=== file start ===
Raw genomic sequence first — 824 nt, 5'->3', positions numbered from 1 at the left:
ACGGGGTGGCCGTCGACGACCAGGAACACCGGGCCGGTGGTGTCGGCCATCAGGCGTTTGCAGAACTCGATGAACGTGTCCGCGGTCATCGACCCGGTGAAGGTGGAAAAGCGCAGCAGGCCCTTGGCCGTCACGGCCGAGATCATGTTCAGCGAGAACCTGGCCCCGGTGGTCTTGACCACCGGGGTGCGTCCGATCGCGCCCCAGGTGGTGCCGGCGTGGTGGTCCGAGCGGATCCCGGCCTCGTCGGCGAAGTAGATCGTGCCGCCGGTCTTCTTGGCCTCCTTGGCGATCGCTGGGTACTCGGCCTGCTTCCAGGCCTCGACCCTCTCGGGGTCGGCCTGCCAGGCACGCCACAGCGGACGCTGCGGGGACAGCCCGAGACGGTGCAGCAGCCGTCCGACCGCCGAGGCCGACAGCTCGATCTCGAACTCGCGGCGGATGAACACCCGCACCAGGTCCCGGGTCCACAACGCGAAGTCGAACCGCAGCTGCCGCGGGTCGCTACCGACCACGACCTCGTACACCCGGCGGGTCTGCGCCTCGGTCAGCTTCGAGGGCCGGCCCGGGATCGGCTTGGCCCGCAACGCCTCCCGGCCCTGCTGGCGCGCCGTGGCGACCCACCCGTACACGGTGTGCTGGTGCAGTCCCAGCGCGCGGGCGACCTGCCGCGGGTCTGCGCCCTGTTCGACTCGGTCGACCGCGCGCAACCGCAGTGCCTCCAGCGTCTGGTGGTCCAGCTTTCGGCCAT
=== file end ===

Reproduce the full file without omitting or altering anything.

Raw genomic sequence first — 824 nt, 5'->3', positions numbered from 1 at the left:
ACGGGGTGGCCGTCGACGACCAGGAACACCGGGCCGGTGGTGTCGGCCATCAGGCGTTTGCAGAACTCGATGAACGTGTCCGCGGTCATCGACCCGGTGAAGGTGGAAAAGCGCAGCAGGCCCTTGGCCGTCACGGCCGAGATCATGTTCAGCGAGAACCTGGCCCCGGTGGTCTTGACCACCGGGGTGCGTCCGATCGCGCCCCAGGTGGTGCCGGCGTGGTGGTCCGAGCGGATCCCGGCCTCGTCGGCGAAGTAGATCGTGCCGCCGGTCTTCTTGGCCTCCTTGGCGATCGCTGGGTACTCGGCCTGCTTCCAGGCCTCGACCCTCTCGGGGTCGGCCTGCCAGGCACGCCACAGCGGACGCTGCGGGGACAGCCCGAGACGGTGCAGCAGCCGTCCGACCGCCGAGGCCGACAGCTCGATCTCGAACTCGCGGCGGATGAACACCCGCACCAGGTCCCGGGTCCACAACGCGAAGTCGAACCGCAGCTGCCGCGGGTCGCTACCGACCACGACCTCGTACACCCGGCGGGTCTGCGCCTCGGTCAGCTTCGAGGGCCGGCCCGGGATCGGCTTGGCCCGCAACGCCTCCCGGCCCTGCTGGCGCGCCGTGGCGACCCACCCGTACACGGTGTGCTGGTGCAGTCCCAGCGCGCGGGCGACCTGCCGCGGGTCTGCGCCCTGTTCGACTCGGTCGACCGCGCGCAACCGCAGTGCCTCCAGCGTCTGGTGGTCCAGCTTTCGGCCAT